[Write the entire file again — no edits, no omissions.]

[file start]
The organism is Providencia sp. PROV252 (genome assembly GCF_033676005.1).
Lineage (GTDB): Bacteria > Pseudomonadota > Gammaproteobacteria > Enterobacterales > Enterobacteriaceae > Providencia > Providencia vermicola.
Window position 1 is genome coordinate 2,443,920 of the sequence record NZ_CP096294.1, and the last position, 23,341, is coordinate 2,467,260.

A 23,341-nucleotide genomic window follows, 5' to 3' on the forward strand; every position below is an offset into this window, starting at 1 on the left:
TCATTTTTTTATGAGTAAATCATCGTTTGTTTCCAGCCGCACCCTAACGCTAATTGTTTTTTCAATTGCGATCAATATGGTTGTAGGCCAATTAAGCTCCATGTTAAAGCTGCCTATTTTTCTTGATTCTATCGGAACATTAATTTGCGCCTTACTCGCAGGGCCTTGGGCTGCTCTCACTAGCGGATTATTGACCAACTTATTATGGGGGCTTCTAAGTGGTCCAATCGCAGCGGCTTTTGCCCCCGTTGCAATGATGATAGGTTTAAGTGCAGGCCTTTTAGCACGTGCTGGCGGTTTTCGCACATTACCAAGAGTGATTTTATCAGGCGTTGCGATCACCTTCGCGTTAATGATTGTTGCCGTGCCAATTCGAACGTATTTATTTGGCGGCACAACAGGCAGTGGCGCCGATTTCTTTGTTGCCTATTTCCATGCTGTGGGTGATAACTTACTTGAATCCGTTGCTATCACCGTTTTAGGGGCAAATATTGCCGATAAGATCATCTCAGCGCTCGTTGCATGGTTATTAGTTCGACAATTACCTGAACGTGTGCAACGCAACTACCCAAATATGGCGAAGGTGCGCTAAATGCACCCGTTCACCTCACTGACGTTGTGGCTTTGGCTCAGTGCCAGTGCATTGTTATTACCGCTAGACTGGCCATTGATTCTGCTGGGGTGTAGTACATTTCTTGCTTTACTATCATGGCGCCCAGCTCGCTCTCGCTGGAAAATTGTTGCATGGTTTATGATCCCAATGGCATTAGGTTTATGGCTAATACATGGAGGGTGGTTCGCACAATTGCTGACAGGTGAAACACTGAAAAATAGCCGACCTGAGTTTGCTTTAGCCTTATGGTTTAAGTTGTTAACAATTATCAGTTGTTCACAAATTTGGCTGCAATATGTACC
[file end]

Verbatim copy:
The organism is Providencia sp. PROV252 (genome assembly GCF_033676005.1).
Lineage (GTDB): Bacteria > Pseudomonadota > Gammaproteobacteria > Enterobacterales > Enterobacteriaceae > Providencia > Providencia vermicola.
Window position 1 is genome coordinate 2,443,920 of the sequence record NZ_CP096294.1, and the last position, 23,341, is coordinate 2,467,260.

A 23,341-nucleotide genomic window follows, 5' to 3' on the forward strand; every position below is an offset into this window, starting at 1 on the left:
TCATTTTTTTATGAGTAAATCATCGTTTGTTTCCAGCCGCACCCTAACGCTAATTGTTTTTTCAATTGCGATCAATATGGTTGTAGGCCAATTAAGCTCCATGTTAAAGCTGCCTATTTTTCTTGATTCTATCGGAACATTAATTTGCGCCTTACTCGCAGGGCCTTGGGCTGCTCTCACTAGCGGATTATTGACCAACTTATTATGGGGGCTTCTAAGTGGTCCAATCGCAGCGGCTTTTGCCCCCGTTGCAATGATGATAGGTTTAAGTGCAGGCCTTTTAGCACGTGCTGGCGGTTTTCGCACATTACCAAGAGTGATTTTATCAGGCGTTGCGATCACCTTCGCGTTAATGATTGTTGCCGTGCCAATTCGAACGTATTTATTTGGCGGCACAACAGGCAGTGGCGCCGATTTCTTTGTTGCCTATTTCCATGCTGTGGGTGATAACTTACTTGAATCCGTTGCTATCACCGTTTTAGGGGCAAATATTGCCGATAAGATCATCTCAGCGCTCGTTGCATGGTTATTAGTTCGACAATTACCTGAACGTGTGCAACGCAACTACCCAAATATGGCGAAGGTGCGCTAAATGCACCCGTTCACCTCACTGACGTTGTGGCTTTGGCTCAGTGCCAGTGCATTGTTATTACCGCTAGACTGGCCATTGATTCTGCTGGGGTGTAGTACATTTCTTGCTTTACTATCATGGCGCCCAGCTCGCTCTCGCTGGAAAATTGTTGCATGGTTTATGATCCCAATGGCATTAGGTTTATGGCTAATACATGGAGGGTGGTTCGCACAATTGCTGACAGGTGAAACACTGAAAAATAGCCGACCTGAGTTTGCTTTAGCCTTATGGTTTAAGTTGTTAACAATTATCAGTTGTTCACAAATTTGGCTGCAATATGTACC